The other relevant element to treating the sciatic nerve is the piriformis muscle. If you walk with your feet pointed out, even slightly, then your piriformis muscle is tight. The sciatic nerve travels deep to the piriformis, so a tight piriformis will cause sciatic nerve impingement. If you drive a lot, the right piriformis is likely to get tight because using the gas pedal causes an external rotation of the hip. Stretch the piriformis, as shown, and use your Shredder directly on the piriformis. It's a deep muscle so you have to push hard into the glutes midway between the tailbone and the hip joint. Find the trigger points and roll the Shredder in small circles to relieve the pressure on the sciatic nerve. Cat and cow stretches will also help.
What can I do for migraine headaches?
Improve your posture by strengthening the core and stretching/strengthening the neck and upper back. Practice squeezing the shoulder blades together to bring your shoulders back into alignment. Use the ballpoint muscle roller on the trigger points of the trapezius, scalenes, and sternocleidomastoid muscles. Notice how the muscles of the front and side of the neck attach to the base of the skull behind the ear. Trigger points in those muscles create tension at the attachment points, which become headaches. Releasing the tension in the neck and shoulders will help relieve headaches and prevent migraines.
Is the Ballpoint appropriate for TMJ pain?
Absolutely. The muscles that surround the temporal mandibular joint all have the tendency to develop major trigger points. Chewing too much on one side, grinding your teeth at night, or clenching the jaw when stressed can all lead to chronic jaw pain and headaches. Use your Ballpoint Muscle Roller to locate and treat the trigger points of your masseter, buccinator and temporalis muscles, and try to identify and remedy the repetitive stresses that contribute to your TMJ pain.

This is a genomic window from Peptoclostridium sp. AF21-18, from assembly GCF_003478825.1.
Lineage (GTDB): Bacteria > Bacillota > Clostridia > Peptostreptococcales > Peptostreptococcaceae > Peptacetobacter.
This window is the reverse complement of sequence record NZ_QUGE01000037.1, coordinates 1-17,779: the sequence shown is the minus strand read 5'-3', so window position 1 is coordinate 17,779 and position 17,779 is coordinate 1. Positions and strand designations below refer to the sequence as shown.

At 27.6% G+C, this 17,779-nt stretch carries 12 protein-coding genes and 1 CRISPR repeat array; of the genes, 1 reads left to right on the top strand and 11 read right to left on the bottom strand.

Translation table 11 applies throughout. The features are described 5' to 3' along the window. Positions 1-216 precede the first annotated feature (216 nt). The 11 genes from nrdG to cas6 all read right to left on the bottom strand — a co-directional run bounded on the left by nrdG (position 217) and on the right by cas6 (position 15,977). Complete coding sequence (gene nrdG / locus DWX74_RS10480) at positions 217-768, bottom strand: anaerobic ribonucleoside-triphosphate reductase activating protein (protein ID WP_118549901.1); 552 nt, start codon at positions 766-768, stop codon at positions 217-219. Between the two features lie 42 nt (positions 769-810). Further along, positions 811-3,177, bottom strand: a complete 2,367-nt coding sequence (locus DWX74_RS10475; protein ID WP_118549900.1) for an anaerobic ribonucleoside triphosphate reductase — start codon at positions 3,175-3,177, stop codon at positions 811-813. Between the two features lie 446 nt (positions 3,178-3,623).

Can it be used to treat plantar fasciitis?
Yes. The muscles and connective tissue that comprise the arch of the foot are highly treatable. You can use your Ballpoint Muscle Roller to trace along the bottom of your foot, on the heel, and up and down either side of the achilles tendon. You'll know when you find a spot that needs attention because those foot trigger points hurt like the dickens. Also, do plenty of calf stretches, and work on your toe flexibility and dexterity. Lastly, untuck the sheets at the foot of your bed. Give your feet some room to wiggle, man!
How do you approach strength training after injuries?
The challenge is always to push yourself, but not too hard. Listen to your body, and be patient. My approach to resistance training has shifted and evolved over the years. When I was young, limber, and lean I lifted to get big and strong. The fact that it was also good for my state of mind, I considered a side-benefit. I got strong, but I also made mistakes. I definitely didn't do enough stretching or soft tissue work. I bit off more than I could chew on a few occasions, accumulating tears and strains along the way. It's good to push the limits, but sometimes we learn our limits only after we've pushed too far.
Now that I have been through the meat grinder a few times, my training is more focused on maintaining strength, athleticism, and resilience. It seems wiser to spend more time improving alignment, developing resilience and improving skills, and to spend less time developing pure power. I've learned to take my time with core warmups and dynamic stretches before any heavy lifting. To anyone who has come back after an injury, I suggest fewer reps with more attention paid to fine-tuning your form. And, of course, spend plenty of time on stretching and soft-tissue therapy. Lifting can hurt you or it can heal you. Prepare yourself properly, and try to approach it with more mindfulness and less ego.